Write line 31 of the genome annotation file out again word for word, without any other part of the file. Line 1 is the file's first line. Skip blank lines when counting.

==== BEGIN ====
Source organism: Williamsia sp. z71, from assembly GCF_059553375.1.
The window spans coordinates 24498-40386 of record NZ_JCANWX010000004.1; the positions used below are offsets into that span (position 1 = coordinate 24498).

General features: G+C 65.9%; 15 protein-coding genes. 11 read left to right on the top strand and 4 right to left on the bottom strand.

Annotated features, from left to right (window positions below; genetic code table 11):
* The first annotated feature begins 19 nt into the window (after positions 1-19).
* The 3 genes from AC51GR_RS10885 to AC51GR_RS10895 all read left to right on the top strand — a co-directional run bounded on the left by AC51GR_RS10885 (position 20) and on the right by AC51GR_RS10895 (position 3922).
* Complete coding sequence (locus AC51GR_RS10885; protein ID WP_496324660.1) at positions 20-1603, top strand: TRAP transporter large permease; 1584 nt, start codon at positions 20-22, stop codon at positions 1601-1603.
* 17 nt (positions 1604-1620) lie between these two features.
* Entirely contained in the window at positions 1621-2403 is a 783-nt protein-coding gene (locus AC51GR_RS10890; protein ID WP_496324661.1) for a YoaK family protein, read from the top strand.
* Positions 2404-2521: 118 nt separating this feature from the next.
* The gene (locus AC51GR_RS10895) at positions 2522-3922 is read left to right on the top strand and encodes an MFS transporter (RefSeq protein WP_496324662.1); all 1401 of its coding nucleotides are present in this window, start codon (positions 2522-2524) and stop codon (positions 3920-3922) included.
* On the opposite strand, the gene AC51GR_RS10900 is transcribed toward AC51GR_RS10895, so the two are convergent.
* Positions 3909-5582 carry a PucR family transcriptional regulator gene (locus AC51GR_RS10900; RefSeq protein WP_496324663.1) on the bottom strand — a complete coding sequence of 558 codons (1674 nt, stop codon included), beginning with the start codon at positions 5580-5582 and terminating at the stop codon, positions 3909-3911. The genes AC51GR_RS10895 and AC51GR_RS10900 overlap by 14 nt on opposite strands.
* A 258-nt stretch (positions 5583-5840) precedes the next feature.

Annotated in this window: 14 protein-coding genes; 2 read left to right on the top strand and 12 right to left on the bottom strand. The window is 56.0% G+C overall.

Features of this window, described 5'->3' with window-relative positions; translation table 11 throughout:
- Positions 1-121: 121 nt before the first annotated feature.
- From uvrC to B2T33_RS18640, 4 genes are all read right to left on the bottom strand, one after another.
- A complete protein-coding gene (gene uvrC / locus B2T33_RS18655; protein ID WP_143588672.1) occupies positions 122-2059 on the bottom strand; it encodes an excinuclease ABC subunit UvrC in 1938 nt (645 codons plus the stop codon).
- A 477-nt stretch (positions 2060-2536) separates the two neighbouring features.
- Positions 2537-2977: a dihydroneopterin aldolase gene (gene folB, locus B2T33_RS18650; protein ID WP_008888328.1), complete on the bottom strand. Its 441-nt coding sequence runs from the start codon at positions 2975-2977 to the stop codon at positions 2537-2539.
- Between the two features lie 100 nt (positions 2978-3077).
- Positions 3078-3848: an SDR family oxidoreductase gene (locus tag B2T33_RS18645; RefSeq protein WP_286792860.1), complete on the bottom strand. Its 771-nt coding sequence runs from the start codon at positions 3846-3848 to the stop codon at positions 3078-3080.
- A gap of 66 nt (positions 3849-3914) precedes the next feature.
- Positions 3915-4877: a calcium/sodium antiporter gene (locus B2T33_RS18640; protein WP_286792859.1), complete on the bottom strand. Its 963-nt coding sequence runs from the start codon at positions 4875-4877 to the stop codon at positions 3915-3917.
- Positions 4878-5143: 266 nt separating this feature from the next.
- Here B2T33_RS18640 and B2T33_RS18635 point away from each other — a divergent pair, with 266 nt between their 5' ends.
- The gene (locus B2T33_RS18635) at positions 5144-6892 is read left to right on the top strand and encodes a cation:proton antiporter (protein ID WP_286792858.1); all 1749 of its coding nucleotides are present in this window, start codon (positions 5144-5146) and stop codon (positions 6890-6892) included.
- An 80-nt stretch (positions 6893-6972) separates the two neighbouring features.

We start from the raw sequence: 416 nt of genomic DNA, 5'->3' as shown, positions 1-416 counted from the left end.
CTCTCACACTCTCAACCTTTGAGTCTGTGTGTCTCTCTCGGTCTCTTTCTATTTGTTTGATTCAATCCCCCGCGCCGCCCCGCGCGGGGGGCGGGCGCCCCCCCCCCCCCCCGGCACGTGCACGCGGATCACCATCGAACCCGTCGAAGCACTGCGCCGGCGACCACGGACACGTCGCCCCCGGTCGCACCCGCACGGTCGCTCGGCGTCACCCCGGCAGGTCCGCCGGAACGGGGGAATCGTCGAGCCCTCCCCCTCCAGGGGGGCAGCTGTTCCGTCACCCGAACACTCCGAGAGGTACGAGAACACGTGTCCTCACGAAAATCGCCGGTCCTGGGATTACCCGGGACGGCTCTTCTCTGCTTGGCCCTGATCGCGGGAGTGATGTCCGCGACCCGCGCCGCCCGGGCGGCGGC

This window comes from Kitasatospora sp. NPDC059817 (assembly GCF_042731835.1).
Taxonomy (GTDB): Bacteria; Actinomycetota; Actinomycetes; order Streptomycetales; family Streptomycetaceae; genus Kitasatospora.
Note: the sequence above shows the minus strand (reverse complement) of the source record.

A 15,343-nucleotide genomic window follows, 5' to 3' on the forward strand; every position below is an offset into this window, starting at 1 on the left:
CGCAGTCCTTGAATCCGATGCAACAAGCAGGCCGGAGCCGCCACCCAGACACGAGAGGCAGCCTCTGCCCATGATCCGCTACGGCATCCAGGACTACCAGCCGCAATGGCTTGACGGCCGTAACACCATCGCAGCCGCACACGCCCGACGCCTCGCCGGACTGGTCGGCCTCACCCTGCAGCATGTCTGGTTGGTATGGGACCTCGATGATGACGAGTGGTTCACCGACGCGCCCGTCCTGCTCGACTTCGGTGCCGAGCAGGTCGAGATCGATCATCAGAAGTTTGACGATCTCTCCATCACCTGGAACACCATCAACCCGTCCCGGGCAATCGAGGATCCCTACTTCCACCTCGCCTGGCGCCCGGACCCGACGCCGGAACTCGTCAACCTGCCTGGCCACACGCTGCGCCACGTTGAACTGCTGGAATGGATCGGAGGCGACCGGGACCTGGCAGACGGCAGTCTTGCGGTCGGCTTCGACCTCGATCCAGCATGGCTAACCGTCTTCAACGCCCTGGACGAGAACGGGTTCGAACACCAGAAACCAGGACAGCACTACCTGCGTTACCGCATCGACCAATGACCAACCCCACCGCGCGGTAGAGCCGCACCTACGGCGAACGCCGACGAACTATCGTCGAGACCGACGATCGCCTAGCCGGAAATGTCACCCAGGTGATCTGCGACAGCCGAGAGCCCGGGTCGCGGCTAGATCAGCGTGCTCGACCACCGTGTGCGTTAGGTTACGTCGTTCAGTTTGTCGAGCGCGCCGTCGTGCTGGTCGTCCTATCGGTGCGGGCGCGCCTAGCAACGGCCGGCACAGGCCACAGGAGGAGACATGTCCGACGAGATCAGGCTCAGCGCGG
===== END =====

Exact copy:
CTCTCACACTCTCAACCTTTGAGTCTGTGTGTCTCTCTCGGTCTCTTTCTATTTGTTTGATTCAATCCCCCGCGCCGCCCCGCGCGGGGGGCGGGCGCCCCCCCCCCCCCCCGGCACGTGCACGCGGATCACCATCGAACCCGTCGAAGCACTGCGCCGGCGACCACGGACACGTCGCCCCCGGTCGCACCCGCACGGTCGCTCGGCGTCACCCCGGCAGGTCCGCCGGAACGGGGGAATCGTCGAGCCCTCCCCCTCCAGGGGGGCAGCTGTTCCGTCACCCGAACACTCCGAGAGGTACGAGAACACGTGTCCTCACGAAAATCGCCGGTCCTGGGATTACCCGGGACGGCTCTTCTCTGCTTGGCCCTGATCGCGGGAGTGATGTCCGCGACCCGCGCCGCCCGGGCGGCGGC